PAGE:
'Our region and our world is failing to control coronavirus'
PAHO chief urges Caribbean to immediately intensify public health interventions to limit exposure toFriday, January 22, 2021
WASHINGTON, DC, United States (CMC) — The director of the Pan American Health Organization (PAHO) Dr Carissa F Etienne has urged the region of the Americas, including the Caribbean, to immediately intensify public health interventions on social distancing, limiting gatherings, wearing masks and hand-washing to limit exposure to the novel coronavirus.
“Our region, and our world, is failing to control coronavirus,” the Dominican-born director said.
“In far too many places public policies are not congruent with the severity of the situation. And many of us have relaxed the control measures that we know work, which have helped us stay healthy and keep hospitals functional up to now.”
Dr Etienne said she was “particularly concerned for the next few weeks”, stating that, throughout the region, especially in North and South America, many hospitals are operating at or very close to capacity.
She cited high-occupancy rates of intensive care units, oxygen shortages in some areas and lack of capacity to cope with the speed of new infections due to the “sustained boom in cases”.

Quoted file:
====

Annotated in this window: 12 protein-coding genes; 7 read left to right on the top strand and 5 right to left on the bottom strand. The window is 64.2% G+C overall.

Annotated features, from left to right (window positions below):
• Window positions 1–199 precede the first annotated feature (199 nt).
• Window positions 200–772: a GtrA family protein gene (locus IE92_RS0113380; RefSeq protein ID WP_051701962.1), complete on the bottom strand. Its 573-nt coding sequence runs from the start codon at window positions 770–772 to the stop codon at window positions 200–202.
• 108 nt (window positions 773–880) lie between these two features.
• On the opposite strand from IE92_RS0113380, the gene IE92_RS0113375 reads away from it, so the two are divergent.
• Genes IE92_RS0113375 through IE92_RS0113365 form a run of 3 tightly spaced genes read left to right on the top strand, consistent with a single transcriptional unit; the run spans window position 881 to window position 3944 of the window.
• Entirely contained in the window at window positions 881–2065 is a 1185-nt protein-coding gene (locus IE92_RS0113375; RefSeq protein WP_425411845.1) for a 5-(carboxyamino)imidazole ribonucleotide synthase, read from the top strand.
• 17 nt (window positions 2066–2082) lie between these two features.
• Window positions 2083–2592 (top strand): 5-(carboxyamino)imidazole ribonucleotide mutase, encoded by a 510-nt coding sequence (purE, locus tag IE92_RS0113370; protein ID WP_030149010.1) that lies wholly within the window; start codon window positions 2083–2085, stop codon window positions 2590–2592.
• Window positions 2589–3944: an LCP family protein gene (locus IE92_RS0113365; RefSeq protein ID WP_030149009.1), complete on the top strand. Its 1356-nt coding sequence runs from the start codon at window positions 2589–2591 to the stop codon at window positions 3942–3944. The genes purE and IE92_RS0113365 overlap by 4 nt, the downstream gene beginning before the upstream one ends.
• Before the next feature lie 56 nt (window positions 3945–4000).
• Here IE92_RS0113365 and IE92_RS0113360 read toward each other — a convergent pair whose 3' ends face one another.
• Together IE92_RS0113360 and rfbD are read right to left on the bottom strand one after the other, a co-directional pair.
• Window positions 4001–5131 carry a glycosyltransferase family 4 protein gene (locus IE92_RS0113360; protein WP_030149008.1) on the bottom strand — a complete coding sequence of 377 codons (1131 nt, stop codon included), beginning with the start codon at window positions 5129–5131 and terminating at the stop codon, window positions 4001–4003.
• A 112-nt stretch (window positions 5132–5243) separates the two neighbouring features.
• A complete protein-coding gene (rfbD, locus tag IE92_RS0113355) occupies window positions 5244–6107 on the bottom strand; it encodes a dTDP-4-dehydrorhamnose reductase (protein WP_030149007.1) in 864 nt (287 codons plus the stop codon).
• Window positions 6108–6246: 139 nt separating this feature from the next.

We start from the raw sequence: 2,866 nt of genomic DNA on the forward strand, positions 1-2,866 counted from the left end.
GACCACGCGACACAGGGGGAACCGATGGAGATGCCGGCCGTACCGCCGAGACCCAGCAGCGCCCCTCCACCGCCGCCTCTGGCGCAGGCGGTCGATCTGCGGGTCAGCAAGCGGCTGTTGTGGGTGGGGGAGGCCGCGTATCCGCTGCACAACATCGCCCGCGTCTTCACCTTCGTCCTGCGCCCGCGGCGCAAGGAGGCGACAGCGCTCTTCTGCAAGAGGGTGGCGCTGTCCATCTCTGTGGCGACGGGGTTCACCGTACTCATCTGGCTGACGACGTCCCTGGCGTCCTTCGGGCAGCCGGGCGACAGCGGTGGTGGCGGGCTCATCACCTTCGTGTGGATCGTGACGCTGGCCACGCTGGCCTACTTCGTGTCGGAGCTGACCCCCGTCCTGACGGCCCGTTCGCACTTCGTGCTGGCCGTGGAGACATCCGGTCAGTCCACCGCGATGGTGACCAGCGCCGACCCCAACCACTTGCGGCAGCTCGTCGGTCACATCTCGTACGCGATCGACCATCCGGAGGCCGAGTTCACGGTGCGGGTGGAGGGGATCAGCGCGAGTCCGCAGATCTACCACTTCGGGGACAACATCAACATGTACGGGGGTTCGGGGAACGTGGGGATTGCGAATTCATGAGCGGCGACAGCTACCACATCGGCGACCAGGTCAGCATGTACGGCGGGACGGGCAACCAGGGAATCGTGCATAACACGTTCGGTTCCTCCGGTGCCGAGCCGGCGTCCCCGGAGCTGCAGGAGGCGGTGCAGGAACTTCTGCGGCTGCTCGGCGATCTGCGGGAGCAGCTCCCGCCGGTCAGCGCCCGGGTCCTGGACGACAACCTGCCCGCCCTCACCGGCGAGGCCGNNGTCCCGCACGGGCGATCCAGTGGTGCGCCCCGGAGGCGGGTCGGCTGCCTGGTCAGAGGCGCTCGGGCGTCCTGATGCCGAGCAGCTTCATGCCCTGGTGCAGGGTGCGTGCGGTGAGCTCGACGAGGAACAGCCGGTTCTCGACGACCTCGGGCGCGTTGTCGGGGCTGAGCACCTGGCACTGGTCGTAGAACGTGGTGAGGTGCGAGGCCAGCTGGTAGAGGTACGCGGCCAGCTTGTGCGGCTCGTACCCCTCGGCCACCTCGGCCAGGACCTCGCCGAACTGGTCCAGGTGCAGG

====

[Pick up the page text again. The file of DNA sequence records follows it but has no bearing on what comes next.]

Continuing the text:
“In the last week we saw more than 2.5 million new cases of COVID-19 in the region of the Americas – more than half of all global infections,” Dr Etienne said. “In the same period, 42,000 people from the Americas have lost their lives to the pandemic.
“We must intensify public health interventions to limit exposure to this virus,” she stressed. “Social distancing, limiting gatherings and the consistent use of masks in public settings and frequent hand-washing are our absolute best hope for reducing the number of COVID-19 infections right now.”
Etienne said vaccines for COVID-19 will help save lives and “eventually halt the pandemic” but, she added: “We are also aware that there aren't yet enough doses to achieve a visible impact on transmission at this point in the short term.
“Currently, the doses available for use are very limited and will remain in short supply everywhere,” she said.
Dr Etienne said PAHO was working to help countries prepare to vaccinate their populations and is supporting the COVAX facility (a global pooled procurement mechanism for COVID-19 vaccines) to make vaccines available in all countries in the Americas.
The PAHO Revolving Fund “will play a key role in this process”, helping the countries acquire vaccines, syringes, cold chain equipment and other supplies for vaccine delivery, Dr Etienne said.
She said national vaccine deployment plans have been prepared by 18 countries, and 23 countries have completed a vaccine readiness assessment.
“For PAHO, a successful vaccine introduction must not simply be measured by its timeline but through the lens of fairness,” Dr Etienne said. “We must not let vaccination campaigns fracture along the lines of inequity that have marked the health of our region.
“Vaccine roll-outs should prioritise those at risk – like the health workers at the front lines of our response, the elderly and those with pre-existing conditions,” she added. “They should also prioritise disenfranchised populations that often struggle to access the care they need.”
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